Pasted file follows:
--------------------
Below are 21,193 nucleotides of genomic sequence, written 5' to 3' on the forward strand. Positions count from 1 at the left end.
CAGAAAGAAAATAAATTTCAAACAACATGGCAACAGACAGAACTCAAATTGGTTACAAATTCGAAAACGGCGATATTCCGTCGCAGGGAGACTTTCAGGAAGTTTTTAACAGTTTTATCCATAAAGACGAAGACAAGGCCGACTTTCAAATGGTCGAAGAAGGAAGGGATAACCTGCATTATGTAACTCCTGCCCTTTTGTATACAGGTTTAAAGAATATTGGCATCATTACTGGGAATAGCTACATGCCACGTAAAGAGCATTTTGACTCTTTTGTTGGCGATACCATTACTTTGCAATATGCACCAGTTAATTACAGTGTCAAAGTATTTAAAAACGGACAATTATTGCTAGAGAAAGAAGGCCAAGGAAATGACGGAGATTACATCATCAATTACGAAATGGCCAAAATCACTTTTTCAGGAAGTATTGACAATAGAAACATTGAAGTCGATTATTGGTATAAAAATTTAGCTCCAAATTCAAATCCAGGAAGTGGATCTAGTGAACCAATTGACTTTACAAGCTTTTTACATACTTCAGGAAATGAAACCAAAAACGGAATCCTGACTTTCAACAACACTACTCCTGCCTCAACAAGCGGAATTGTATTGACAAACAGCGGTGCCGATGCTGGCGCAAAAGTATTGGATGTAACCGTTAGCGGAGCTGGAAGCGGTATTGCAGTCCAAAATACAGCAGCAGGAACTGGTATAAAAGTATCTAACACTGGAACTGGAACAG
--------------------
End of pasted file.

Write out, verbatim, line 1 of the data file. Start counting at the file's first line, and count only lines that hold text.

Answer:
Below are 21,193 nucleotides of genomic sequence, written 5' to 3' on the forward strand. Positions count from 1 at the left end.